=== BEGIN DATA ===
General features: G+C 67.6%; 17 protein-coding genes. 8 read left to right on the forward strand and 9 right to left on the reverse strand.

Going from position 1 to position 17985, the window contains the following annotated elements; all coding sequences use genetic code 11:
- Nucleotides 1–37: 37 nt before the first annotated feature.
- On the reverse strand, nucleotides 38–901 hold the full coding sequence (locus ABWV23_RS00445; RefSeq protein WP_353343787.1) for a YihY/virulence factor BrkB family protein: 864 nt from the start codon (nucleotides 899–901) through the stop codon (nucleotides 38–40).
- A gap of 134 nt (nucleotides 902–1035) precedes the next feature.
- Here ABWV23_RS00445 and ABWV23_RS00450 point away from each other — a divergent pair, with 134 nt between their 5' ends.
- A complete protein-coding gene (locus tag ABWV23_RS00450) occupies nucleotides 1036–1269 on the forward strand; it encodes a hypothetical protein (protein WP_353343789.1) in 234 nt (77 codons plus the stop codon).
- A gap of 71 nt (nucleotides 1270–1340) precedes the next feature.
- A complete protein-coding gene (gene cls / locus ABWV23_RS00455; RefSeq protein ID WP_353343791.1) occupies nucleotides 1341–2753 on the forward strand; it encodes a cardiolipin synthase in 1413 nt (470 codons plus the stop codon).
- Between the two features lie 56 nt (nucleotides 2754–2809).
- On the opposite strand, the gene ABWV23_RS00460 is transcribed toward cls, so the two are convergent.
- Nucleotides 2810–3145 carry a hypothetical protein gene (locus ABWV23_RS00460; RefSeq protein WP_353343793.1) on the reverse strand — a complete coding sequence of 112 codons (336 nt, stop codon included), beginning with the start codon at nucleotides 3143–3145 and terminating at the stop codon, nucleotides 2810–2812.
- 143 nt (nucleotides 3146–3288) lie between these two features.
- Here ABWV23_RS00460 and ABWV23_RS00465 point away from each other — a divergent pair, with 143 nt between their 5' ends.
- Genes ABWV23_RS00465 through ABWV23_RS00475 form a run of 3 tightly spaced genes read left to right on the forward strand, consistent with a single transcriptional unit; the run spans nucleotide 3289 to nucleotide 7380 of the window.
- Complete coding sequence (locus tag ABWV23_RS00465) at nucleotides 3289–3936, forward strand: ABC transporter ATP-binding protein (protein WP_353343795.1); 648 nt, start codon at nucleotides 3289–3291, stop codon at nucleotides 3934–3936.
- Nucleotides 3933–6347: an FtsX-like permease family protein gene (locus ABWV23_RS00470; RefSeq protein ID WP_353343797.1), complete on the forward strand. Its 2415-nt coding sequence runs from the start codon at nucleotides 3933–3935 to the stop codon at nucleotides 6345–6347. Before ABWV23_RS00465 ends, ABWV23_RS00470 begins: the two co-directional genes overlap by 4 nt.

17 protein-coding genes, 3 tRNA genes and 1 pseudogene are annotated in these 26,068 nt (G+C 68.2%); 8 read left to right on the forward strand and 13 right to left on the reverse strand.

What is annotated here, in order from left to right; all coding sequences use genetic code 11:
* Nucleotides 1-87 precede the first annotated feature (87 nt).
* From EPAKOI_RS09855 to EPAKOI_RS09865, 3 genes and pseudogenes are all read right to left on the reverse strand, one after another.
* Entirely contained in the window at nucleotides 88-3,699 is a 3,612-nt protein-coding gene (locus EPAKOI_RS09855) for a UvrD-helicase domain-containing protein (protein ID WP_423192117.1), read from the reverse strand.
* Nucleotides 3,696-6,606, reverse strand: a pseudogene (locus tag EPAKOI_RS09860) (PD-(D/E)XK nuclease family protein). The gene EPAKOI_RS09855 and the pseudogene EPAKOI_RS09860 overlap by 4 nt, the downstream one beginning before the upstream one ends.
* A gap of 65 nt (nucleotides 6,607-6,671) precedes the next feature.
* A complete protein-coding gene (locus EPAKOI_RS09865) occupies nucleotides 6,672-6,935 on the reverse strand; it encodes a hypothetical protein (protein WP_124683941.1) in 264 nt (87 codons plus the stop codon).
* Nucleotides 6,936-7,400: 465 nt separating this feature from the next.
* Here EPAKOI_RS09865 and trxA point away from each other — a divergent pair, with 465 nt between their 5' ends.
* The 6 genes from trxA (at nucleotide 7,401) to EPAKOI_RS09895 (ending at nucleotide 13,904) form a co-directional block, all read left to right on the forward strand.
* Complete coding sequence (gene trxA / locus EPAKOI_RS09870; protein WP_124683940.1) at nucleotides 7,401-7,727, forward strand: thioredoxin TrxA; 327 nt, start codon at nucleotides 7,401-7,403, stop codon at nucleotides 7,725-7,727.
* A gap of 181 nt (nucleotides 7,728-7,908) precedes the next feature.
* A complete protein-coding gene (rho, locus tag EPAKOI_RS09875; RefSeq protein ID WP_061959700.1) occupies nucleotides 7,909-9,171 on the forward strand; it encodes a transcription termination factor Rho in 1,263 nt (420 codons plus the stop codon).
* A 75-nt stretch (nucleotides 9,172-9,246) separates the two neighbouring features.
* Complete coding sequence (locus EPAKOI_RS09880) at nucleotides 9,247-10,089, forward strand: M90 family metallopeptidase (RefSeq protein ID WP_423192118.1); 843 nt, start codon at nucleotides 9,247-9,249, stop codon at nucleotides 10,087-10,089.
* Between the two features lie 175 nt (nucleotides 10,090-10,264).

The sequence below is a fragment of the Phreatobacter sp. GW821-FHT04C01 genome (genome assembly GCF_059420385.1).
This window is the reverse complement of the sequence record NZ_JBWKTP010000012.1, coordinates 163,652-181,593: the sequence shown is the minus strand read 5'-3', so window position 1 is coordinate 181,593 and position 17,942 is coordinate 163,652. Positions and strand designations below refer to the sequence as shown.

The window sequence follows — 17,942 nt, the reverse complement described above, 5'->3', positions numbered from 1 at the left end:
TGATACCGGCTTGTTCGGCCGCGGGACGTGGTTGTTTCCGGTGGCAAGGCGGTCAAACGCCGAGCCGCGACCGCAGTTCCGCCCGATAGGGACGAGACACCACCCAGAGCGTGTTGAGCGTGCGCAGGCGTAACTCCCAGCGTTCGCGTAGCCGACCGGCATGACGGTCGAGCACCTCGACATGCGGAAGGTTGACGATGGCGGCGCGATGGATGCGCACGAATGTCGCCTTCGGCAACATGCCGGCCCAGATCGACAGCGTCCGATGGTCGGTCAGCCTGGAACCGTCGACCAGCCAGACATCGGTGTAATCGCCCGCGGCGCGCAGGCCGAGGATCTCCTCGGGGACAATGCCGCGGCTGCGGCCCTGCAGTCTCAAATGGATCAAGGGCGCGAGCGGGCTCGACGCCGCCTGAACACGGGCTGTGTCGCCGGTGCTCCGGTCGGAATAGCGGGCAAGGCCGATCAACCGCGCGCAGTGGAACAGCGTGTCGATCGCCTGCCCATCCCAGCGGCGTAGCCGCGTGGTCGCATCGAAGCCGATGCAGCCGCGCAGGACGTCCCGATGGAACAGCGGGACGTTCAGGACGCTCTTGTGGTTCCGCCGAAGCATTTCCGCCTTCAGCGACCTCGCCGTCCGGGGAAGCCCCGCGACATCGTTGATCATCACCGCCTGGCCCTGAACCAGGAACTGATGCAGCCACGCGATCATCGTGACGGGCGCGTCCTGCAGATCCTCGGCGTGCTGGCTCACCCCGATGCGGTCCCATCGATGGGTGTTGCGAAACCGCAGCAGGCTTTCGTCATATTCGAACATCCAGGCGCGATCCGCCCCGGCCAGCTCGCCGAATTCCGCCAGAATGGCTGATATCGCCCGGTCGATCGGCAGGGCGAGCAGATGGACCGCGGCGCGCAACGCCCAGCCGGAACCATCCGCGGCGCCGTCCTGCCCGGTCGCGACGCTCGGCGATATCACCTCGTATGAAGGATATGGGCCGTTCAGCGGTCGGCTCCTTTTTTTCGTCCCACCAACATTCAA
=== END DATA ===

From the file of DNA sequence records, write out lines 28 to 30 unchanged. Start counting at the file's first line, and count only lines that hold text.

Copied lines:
* The 6 genes from trxA (at nucleotide 7,401) to EPAKOI_RS09895 (ending at nucleotide 13,904) form a co-directional block, all read left to right on the forward strand.
* Complete coding sequence (gene trxA / locus EPAKOI_RS09870; protein WP_124683940.1) at nucleotides 7,401-7,727, forward strand: thioredoxin TrxA; 327 nt, start codon at nucleotides 7,401-7,403, stop codon at nucleotides 7,725-7,727.
* A gap of 181 nt (nucleotides 7,728-7,908) precedes the next feature.